"What keeps the Legislature from hiding from problems?"
February 27, 2007
By Laylan Copelin
Postcards from the Lege
Austin American Statesman
Fearing that state officials lack the collective will to act, the Senate Finance Committee chairman said this morning that three state agencies must be reined in despite the embarrassment it may cause.
Sen. Steve Ogden, R-Bryan, cited the Texas Department of Transportation, the Texas Youth Commission and Texas Southern University as severe problems that he fear will be swept under the Capitol rug.
“Two of them are broken,” he said. “And one is out of control.”
In an interview with the American-Statesman, Ogden warned that political forces were trying to keep lawmakers from dealing with the issues to avoid embarrassing the Legislature and Gov. Rick Perry.
He said he was speaking out to put a spotlight on the problems of fiscal mismanagement at Texas Southern University in Houston, sexual abuse allegations at a Texas Youth Commission facility and the transportation department’s negotiations with private developers to build and toll a system of roads.
“There’s a huge political force out there saying, ‘We don’t care or this is too embarrassing,” Ogden said. “What keeps the Legislature from hiding from problems, you have to shine a spotlight on it.”
He urged reporters to pay greater attention to the three issues and pledged to use the appropriations process to make changes.
“If I was king, TYC and Texas Southern would be in conservatorship — that means fire everybody and start over,” Ogden said. He predicted there would be more resignations at TYC — the executive director quit last week — and said he believes there is evidence of a cover-up at the agency.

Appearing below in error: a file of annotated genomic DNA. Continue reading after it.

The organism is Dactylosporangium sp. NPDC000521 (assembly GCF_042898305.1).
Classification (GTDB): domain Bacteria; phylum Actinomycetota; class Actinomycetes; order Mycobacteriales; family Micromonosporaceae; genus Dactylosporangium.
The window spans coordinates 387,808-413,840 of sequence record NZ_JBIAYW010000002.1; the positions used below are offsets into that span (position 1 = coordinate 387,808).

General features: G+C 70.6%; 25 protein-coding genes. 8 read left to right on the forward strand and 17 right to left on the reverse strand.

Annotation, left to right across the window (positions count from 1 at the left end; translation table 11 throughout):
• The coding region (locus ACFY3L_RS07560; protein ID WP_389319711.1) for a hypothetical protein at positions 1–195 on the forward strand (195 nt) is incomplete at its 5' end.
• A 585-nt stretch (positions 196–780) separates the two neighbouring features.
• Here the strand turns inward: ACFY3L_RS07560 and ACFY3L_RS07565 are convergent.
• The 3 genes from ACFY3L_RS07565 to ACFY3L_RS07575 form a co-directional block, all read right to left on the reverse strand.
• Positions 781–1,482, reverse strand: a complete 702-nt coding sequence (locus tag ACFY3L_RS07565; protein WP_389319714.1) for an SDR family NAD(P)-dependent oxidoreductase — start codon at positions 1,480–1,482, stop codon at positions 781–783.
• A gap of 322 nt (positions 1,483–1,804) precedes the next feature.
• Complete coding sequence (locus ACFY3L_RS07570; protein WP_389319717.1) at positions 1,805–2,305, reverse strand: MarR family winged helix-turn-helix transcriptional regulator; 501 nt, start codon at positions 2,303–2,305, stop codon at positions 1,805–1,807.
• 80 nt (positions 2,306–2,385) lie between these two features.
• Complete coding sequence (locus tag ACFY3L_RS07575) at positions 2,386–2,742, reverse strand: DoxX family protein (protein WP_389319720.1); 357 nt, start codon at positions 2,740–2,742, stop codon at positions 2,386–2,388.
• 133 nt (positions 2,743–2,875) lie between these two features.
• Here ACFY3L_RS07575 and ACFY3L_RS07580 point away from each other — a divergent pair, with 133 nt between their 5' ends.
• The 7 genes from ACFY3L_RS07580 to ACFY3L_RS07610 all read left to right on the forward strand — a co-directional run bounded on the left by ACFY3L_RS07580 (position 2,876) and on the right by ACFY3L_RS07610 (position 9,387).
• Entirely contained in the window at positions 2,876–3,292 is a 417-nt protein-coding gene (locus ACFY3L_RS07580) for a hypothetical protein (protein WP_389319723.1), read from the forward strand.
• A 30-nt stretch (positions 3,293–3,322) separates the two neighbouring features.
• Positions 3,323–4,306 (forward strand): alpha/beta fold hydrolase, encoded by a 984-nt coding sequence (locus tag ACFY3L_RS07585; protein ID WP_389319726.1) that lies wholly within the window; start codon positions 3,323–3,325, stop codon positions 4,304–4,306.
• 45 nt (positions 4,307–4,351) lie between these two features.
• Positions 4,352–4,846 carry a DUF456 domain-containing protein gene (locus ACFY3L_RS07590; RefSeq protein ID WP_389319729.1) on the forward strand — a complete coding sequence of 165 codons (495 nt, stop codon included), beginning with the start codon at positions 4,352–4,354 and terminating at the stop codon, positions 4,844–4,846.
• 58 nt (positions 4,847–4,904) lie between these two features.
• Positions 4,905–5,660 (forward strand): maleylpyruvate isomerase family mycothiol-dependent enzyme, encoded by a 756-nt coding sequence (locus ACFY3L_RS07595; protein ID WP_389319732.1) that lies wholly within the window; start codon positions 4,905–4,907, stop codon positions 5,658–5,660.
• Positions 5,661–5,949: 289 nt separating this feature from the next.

The allegations of sex abuse at a TYC facility in West Texas are “as bad as it gets,” the senator said. “Isn’t this what the lieutenant governor it talking about giving the death penalty for?”
The powerful senator said the transportation department has “too many tools in their arsenal” to construct highways and the Legislature should take some of them back.
Ogden said he is concerned about the department’s plans to allow private contractors, for a large upfront fee, to build roads and charge tolls — perhaps forever. He said the department has as many as 21 projects under consideration.
“Do we really want to be turning over state highways to private contractors?” Ogden said.
The irony is that Ogden was the Senate author of the bill that in 2003 expanded the commission’s powers to construct roads.
“I’m trying to correct the sins of the past,” Ogden said.
He is considering legislation that would force the tolls to go away once a highway is paid for. He said he is concerned with plans to use toll revenue, long after a highway is paid for, to build more roads.
He said the Legislature is hearing from constituents who want the agency’s powers curbed.
“Every (legislative) member is paying a political price for what they are doing,” Ogden said. “TxDOT needs to be more sensitive and accountable to the Legislature.”
The executive director of the Texas Youth Commission resigned last week after internal review found that agency officials had ignored, for more than a year, staff complaints that administrators at a West Texas State School had molested young inmates.
Texas Southern University is asking for $25 million in emergency appropriations because of fiscal mismanagement, including hundreds of thousands of dollars inappropriately spent on the president’s house while the basements of classroom buildings are flooded and the athletic department has overspent its budget by $2 million.
The transportation department has steered the state into controversy with plans to execute the governor’s plans for the Trans Texas Corridor by negotiating agreements with private developers to build the roads and charge tolls.
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